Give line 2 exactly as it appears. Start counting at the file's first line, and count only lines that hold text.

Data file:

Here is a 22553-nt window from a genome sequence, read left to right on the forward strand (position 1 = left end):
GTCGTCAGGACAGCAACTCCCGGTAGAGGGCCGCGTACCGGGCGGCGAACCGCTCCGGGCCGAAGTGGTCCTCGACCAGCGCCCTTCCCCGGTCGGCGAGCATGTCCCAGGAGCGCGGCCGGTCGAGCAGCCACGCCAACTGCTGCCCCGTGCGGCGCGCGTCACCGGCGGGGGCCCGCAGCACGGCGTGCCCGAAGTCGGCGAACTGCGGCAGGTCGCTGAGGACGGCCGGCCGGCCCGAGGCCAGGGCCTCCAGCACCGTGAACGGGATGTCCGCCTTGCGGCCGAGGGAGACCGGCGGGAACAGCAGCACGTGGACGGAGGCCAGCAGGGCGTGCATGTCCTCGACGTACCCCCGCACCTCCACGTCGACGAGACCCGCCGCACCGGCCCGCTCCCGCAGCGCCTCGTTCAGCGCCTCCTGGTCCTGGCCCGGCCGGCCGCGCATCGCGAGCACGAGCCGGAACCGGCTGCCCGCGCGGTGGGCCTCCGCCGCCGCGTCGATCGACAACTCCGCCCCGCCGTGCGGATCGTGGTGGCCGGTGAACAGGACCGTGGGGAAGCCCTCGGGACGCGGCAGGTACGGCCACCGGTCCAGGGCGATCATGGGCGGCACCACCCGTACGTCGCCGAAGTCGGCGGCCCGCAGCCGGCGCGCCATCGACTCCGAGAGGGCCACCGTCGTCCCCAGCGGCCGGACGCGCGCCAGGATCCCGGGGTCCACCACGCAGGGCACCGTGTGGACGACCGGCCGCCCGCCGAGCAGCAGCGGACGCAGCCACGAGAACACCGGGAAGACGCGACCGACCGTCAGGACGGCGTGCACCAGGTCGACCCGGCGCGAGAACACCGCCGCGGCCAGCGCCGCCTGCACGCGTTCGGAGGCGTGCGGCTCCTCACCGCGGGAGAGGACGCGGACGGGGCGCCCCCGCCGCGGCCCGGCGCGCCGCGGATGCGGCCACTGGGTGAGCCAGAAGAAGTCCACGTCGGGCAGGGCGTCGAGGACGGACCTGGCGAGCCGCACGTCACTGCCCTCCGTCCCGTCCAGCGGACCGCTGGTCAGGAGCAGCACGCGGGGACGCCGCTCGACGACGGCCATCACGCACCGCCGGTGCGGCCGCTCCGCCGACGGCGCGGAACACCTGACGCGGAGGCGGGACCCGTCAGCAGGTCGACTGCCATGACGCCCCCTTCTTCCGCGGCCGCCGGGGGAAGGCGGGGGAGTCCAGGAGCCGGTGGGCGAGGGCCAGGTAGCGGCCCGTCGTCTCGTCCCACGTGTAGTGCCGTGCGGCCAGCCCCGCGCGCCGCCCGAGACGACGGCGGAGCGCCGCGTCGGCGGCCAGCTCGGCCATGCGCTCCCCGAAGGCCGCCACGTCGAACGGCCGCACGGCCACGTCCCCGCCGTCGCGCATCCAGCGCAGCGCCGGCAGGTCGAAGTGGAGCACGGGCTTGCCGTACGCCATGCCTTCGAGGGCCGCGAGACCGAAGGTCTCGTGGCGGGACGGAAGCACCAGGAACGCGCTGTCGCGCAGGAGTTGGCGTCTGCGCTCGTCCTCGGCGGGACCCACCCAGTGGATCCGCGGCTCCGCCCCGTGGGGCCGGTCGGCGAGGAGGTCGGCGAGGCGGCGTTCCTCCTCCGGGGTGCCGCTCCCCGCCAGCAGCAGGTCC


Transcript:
GTCGTCAGGACAGCAACTCCCGGTAGAGGGCCGCGTACCGGGCGGCGAACCGCTCCGGGCCGAAGTGGTCCTCGACCAGCGCCCTTCCCCGGTCGGCGAGCATGTCCCAGGAGCGCGGCCGGTCGAGCAGCCACGCCAACTGCTGCCCCGTGCGGCGCGCGTCACCGGCGGGGGCCCGCAGCACGGCGTGCCCGAAGTCGGCGAACTGCGGCAGGTCGCTGAGGACGGCCGGCCGGCCCGAGGCCAGGGCCTCCAGCACCGTGAACGGGATGTCCGCCTTGCGGCCGAGGGAGACCGGCGGGAACAGCAGCACGTGGACGGAGGCCAGCAGGGCGTGCATGTCCTCGACGTACCCCCGCACCTCCACGTCGACGAGACCCGCCGCACCGGCCCGCTCCCGCAGCGCCTCGTTCAGCGCCTCCTGGTCCTGGCCCGGCCGGCCGCGCATCGCGAGCACGAGCCGGAACCGGCTGCCCGCGCGGTGGGCCTCCGCCGCCGCGTCGATCGACAACTCCGCCCCGCCGTGCGGATCGTGGTGGCCGGTGAACAGGACCGTGGGGAAGCCCTCGGGACGCGGCAGGTACGGCCACCGGTCCAGGGCGATCATGGGCGGCACCACCCGTACGTCGCCGAAGTCGGCGGCCCGCAGCCGGCGCGCCATCGACTCCGAGAGGGCCACCGTCGTCCCCAGCGGCCGGACGCGCGCCAGGATCCCGGGGTCCACCACGCAGGGCACCGTGTGGACGACCGGCCGCCCGCCGAGCAGCAGCGGACGCAGCCACGAGAACACCGGGAAGACGCGACCGACCGTCAGGACGGCGTGCACCAGGTCGACCCGGCGCGAGAACACCGCCGCGGCCAGCGCCGCCTGCACGCGTTCGGAGGCGTGCGGCTCCTCACCGCGGGAGAGGACGCGGACGGGGCGCCCCCGCCGCGGCCCGGCGCGCCGCGGATGCGGCCACTGGGTGAGCCAGAAGAAGTCCACGTCGGGCAGGGCGTCGAGGACGGACCTGGCGAGCCGCACGTCACTGCCCTCCGTCCCGTCCAGCGGACCGCTGGTCAGGAGCAGCACGCGGGGACGCCGCTCGACGACGGCCATCACGCACCGCCGGTGCGGCCGCTCCGCCGACGGCGCGGAACACCTGACGCGGAGGCGGGACCCGTCAGCAGGTCGACTGCCATGACGCCCCCTTCTTCCGCGGCCGCCGGGGGAAGGCGGGGGAGTCCAGGAGCCGGTGGGCGAGGGCCAGGTAGCGGCCCGTCGTCTCGTCCCACGTGTAGTGCCGTGCGGCCAGCCCCGCGCGCCGCCCGAGACGACGGCGGAGCGCCGCGTCGGCGGCCAGCTCGGCCATGCGCTCCCCGAAGGCCGCCACGTCGAACGGCCGCACGGCCACGTCCCCGCCGTCGCGCATCCAGCGCAGCGCCGGCAGGTCGAAGTGGAGCACGGGCTTGCCGTACGCCATGCCTTCGAGGGCCGCGAGACCGAAGGTCTCGTGGCGGGACGGAAGCACCAGGAACGCGCTGTCGCGCAGGAGTTGGCGTCTGCGCTCGTCCTCGGCGGGACCCACCCAGTGGATCCGCGGCTCCGCCCCGTGGGGCCGGTCGGCGAGGAGGTCGGCGAGGCGGCGTTCCTCCTCCGGGGTGCCGCTCCCCGCCAGCAGCAGGTCC